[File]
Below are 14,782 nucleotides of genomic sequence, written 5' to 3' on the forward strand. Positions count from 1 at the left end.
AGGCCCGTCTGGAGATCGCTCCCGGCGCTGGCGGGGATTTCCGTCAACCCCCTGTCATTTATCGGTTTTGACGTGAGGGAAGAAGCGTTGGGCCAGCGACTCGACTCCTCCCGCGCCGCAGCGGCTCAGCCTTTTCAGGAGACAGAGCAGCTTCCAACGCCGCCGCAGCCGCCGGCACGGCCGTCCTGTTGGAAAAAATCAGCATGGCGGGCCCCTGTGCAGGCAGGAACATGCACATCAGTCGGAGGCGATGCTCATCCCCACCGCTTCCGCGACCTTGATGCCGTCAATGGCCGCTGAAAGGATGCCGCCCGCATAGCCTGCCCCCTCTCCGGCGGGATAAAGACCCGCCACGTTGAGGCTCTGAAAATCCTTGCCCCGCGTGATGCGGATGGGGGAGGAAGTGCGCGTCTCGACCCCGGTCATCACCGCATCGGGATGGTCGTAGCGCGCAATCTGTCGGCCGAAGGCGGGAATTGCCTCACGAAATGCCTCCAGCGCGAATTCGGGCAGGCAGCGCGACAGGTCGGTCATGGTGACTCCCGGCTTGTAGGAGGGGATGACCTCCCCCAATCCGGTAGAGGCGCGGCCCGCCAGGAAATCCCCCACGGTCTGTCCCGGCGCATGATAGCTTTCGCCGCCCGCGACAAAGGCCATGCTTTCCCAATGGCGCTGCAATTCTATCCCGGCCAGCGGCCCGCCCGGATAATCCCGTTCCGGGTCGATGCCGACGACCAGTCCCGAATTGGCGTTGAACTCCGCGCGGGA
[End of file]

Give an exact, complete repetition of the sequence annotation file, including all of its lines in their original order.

Below are 14,782 nucleotides of genomic sequence, written 5' to 3' on the forward strand. Positions count from 1 at the left end.
AGGCCCGTCTGGAGATCGCTCCCGGCGCTGGCGGGGATTTCCGTCAACCCCCTGTCATTTATCGGTTTTGACGTGAGGGAAGAAGCGTTGGGCCAGCGACTCGACTCCTCCCGCGCCGCAGCGGCTCAGCCTTTTCAGGAGACAGAGCAGCTTCCAACGCCGCCGCAGCCGCCGGCACGGCCGTCCTGTTGGAAAAAATCAGCATGGCGGGCCCCTGTGCAGGCAGGAACATGCACATCAGTCGGAGGCGATGCTCATCCCCACCGCTTCCGCGACCTTGATGCCGTCAATGGCCGCTGAAAGGATGCCGCCCGCATAGCCTGCCCCCTCTCCGGCGGGATAAAGACCCGCCACGTTGAGGCTCTGAAAATCCTTGCCCCGCGTGATGCGGATGGGGGAGGAAGTGCGCGTCTCGACCCCGGTCATCACCGCATCGGGATGGTCGTAGCGCGCAATCTGTCGGCCGAAGGCGGGAATTGCCTCACGAAATGCCTCCAGCGCGAATTCGGGCAGGCAGCGCGACAGGTCGGTCATGGTGACTCCCGGCTTGTAGGAGGGGATGACCTCCCCCAATCCGGTAGAGGCGCGGCCCGCCAGGAAATCCCCCACGGTCTGTCCCGGCGCATGATAGCTTTCGCCGCCCGCGACAAAGGCCATGCTTTCCCAATGGCGCTGCAATTCTATCCCGGCCAGCGGCCCGCCCGGATAATCCCGTTCCGGGTCGATGCCGACGACCAGTCCCGAATTGGCGTTGAACTCCGCGCGGGA